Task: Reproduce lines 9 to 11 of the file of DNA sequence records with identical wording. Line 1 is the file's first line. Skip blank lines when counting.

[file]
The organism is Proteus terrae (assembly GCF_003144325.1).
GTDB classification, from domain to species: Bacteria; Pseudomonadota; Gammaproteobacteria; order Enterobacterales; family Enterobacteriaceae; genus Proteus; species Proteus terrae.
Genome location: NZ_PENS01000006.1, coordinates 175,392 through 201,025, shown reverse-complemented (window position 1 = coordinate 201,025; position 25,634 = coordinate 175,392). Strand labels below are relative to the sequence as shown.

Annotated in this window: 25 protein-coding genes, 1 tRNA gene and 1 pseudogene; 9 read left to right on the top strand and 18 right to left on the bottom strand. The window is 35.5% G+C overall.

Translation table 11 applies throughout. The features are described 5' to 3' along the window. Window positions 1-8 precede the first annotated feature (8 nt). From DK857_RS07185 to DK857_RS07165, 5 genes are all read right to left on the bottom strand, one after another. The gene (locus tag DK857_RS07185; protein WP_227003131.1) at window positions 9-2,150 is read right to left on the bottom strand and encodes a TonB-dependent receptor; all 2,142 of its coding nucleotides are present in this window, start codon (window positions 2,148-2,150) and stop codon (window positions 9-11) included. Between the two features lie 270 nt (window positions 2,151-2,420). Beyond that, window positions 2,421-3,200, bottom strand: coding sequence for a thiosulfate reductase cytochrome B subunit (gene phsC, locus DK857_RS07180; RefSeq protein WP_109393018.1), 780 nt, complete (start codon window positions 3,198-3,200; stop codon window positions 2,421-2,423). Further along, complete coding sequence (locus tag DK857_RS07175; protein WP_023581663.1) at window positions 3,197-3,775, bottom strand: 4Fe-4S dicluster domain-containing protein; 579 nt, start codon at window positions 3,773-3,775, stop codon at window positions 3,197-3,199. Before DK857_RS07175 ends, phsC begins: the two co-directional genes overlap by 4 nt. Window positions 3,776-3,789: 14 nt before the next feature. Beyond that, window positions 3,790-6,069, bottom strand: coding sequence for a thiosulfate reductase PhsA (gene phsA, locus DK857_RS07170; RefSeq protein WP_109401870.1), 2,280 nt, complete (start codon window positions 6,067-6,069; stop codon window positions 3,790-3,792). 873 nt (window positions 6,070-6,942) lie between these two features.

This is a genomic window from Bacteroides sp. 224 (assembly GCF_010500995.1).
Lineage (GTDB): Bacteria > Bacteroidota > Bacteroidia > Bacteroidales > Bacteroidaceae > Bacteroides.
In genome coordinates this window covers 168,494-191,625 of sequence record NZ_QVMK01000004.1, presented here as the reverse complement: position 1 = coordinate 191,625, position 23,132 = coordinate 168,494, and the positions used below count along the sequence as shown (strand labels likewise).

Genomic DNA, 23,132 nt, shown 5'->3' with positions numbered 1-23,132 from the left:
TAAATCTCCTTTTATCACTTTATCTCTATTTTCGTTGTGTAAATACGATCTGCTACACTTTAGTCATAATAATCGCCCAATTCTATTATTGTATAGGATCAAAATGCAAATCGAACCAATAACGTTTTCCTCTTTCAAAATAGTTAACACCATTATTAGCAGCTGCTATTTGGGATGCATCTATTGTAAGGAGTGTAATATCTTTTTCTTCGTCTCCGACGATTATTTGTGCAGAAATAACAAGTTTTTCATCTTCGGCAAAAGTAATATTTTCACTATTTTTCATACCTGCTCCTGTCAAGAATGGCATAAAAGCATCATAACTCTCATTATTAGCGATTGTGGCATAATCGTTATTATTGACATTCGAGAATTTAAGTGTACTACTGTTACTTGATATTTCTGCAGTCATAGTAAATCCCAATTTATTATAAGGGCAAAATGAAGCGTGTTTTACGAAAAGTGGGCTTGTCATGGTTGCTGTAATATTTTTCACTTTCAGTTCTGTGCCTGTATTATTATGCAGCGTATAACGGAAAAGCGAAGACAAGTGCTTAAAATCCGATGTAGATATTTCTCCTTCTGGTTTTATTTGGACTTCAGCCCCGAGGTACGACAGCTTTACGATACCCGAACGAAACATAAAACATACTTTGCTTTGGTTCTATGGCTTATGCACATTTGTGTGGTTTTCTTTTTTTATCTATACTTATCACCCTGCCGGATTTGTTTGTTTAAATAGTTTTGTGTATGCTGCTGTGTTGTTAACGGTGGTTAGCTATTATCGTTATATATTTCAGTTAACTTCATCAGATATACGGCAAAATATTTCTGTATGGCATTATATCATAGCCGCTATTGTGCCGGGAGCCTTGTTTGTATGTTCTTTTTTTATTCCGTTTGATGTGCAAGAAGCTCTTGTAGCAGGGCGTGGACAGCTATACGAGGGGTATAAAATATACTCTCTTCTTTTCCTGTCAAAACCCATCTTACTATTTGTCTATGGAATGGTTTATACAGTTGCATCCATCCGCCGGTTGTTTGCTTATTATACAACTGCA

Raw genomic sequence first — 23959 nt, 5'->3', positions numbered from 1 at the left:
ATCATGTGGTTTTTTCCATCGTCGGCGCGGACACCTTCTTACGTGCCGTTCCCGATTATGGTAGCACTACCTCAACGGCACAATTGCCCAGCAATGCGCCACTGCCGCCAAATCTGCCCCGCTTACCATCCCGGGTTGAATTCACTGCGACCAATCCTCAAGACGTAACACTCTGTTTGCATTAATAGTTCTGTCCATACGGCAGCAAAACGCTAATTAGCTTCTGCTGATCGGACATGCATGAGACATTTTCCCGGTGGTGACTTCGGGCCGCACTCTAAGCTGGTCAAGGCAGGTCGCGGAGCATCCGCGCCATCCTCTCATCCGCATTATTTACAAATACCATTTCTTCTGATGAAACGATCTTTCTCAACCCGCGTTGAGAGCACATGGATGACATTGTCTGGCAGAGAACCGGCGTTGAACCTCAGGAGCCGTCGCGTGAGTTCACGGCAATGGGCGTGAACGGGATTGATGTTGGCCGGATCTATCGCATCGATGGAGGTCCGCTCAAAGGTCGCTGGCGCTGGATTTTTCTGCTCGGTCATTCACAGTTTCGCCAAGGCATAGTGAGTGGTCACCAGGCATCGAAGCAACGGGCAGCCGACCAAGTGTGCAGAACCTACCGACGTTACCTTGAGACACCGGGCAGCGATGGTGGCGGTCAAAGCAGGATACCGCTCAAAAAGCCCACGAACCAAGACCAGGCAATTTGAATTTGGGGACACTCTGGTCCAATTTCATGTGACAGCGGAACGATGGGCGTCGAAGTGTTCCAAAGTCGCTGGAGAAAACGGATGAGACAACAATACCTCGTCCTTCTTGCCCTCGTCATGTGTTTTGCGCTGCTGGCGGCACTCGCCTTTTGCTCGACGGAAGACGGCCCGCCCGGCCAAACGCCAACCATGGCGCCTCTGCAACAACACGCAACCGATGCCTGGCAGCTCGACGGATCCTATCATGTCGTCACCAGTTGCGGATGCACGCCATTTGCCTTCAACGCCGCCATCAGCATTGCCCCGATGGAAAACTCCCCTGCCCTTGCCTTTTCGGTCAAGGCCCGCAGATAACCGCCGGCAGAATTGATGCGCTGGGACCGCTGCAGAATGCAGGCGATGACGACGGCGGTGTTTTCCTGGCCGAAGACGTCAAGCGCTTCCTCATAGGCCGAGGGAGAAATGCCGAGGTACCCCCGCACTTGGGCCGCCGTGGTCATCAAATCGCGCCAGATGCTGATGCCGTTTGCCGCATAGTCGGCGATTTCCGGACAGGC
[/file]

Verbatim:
Genomic DNA, 23,132 nt, shown 5'->3' with positions numbered 1-23,132 from the left:
TAAATCTCCTTTTATCACTTTATCTCTATTTTCGTTGTGTAAATACGATCTGCTACACTTTAGTCATAATAATCGCCCAATTCTATTATTGTATAGGATCAAAATGCAAATCGAACCAATAACGTTTTCCTCTTTCAAAATAGTTAACACCATTATTAGCAGCTGCTATTTGGGATGCATCTATTGTAAGGAGTGTAATATCTTTTTCTTCGTCTCCGACGATTATTTGTGCAGAAATAACAAGTTTTTCATCTTCGGCAAAAGTAATATTTTCACTATTTTTCATACCTGCTCCTGTCAAGAATGGCATAAAAGCATCATAACTCTCATTATTAGCGATTGTGGCATAATCGTTATTATTGACATTCGAGAATTTAAGTGTACTACTGTTACTTGATATTTCTGCAGTCATAGTAAATCCCAATTTATTATAAGGGCAAAATGAAGCGTGTTTTACGAAAAGTGGGCTTGTCATGGTTGCTGTAATATTTTTCACTTTCAGTTCTGTGCCTGTATTATTATGCAGCGTATAACGGAAAAGCGAAGACAAGTGCTTAAAATCCGATGTAGATATTTCTCCTTCTGGTTTTATTTGGACTTCAGCCCCGAGGTACGACAGCTTTACGATACCCGAACGAAACATAAAACATACTTTGCTTTGGTTCTATGGCTTATGCACATTTGTGTGGTTTTCTTTTTTTATCTATACTTATCACCCTGCCGGATTTGTTTGTTTAAATAGTTTTGTGTATGCTGCTGTGTTGTTAACGGTGGTTAGCTATTATCGTTATATATTTCAGTTAACTTCATCAGATATACGGCAAAATATTTCTGTATGGCATTATATCATAGCCGCTATTGTGCCGGGAGCCTTGTTTGTATGTTCTTTTTTTATTCCGTTTGATGTGCAAGAAGCTCTTGTAGCAGGGCGTGGACAGCTATACGAGGGGTATAAAATATACTCTCTTCTTTTCCTGTCAAAACCCATCTTACTATTTGTCTATGGAATGGTTTATACAGTTGCATCCATCCGCCGGTTGTTTGCTTATTATACAACTGCA

Raw genomic sequence first — 23959 nt, 5'->3', positions numbered from 1 at the left: